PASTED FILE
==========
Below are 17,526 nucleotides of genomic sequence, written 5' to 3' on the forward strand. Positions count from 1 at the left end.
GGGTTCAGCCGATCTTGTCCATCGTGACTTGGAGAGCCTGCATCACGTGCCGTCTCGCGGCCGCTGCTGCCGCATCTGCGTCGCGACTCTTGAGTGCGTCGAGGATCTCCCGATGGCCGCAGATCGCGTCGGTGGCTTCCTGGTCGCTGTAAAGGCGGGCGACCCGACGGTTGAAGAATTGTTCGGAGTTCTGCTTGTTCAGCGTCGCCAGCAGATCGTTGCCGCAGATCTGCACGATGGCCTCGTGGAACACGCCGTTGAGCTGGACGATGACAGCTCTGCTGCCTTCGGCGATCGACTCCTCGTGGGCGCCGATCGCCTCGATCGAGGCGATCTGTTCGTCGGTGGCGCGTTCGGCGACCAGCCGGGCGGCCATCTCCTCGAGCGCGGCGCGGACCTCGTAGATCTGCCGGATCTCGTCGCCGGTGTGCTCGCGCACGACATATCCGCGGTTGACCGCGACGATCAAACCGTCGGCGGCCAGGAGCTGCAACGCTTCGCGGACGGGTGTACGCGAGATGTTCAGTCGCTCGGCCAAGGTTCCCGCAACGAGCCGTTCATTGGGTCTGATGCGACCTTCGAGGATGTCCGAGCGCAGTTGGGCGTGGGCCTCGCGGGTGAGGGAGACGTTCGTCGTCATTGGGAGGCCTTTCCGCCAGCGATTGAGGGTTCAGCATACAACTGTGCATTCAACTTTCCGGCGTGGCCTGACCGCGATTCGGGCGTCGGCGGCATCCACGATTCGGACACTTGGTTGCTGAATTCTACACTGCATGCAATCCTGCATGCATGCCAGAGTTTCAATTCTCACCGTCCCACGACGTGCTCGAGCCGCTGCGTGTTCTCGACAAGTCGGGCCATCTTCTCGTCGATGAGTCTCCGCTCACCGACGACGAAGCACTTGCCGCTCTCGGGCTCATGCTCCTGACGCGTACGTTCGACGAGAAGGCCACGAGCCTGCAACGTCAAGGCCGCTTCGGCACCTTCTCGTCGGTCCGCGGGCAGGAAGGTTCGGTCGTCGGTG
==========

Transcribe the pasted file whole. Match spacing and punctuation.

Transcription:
Below are 17,526 nucleotides of genomic sequence, written 5' to 3' on the forward strand. Positions count from 1 at the left end.
GGGTTCAGCCGATCTTGTCCATCGTGACTTGGAGAGCCTGCATCACGTGCCGTCTCGCGGCCGCTGCTGCCGCATCTGCGTCGCGACTCTTGAGTGCGTCGAGGATCTCCCGATGGCCGCAGATCGCGTCGGTGGCTTCCTGGTCGCTGTAAAGGCGGGCGACCCGACGGTTGAAGAATTGTTCGGAGTTCTGCTTGTTCAGCGTCGCCAGCAGATCGTTGCCGCAGATCTGCACGATGGCCTCGTGGAACACGCCGTTGAGCTGGACGATGACAGCTCTGCTGCCTTCGGCGATCGACTCCTCGTGGGCGCCGATCGCCTCGATCGAGGCGATCTGTTCGTCGGTGGCGCGTTCGGCGACCAGCCGGGCGGCCATCTCCTCGAGCGCGGCGCGGACCTCGTAGATCTGCCGGATCTCGTCGCCGGTGTGCTCGCGCACGACATATCCGCGGTTGACCGCGACGATCAAACCGTCGGCGGCCAGGAGCTGCAACGCTTCGCGGACGGGTGTACGCGAGATGTTCAGTCGCTCGGCCAAGGTTCCCGCAACGAGCCGTTCATTGGGTCTGATGCGACCTTCGAGGATGTCCGAGCGCAGTTGGGCGTGGGCCTCGCGGGTGAGGGAGACGTTCGTCGTCATTGGGAGGCCTTTCCGCCAGCGATTGAGGGTTCAGCATACAACTGTGCATTCAACTTTCCGGCGTGGCCTGACCGCGATTCGGGCGTCGGCGGCATCCACGATTCGGACACTTGGTTGCTGAATTCTACACTGCATGCAATCCTGCATGCATGCCAGAGTTTCAATTCTCACCGTCCCACGACGTGCTCGAGCCGCTGCGTGTTCTCGACAAGTCGGGCCATCTTCTCGTCGATGAGTCTCCGCTCACCGACGACGAAGCACTTGCCGCTCTCGGGCTCATGCTCCTGACGCGTACGTTCGACGAGAAGGCCACGAGCCTGCAACGTCAAGGCCGCTTCGGCACCTTCTCGTCGGTCCGCGGGCAGGAAGGTTCGGTCGTCGGTG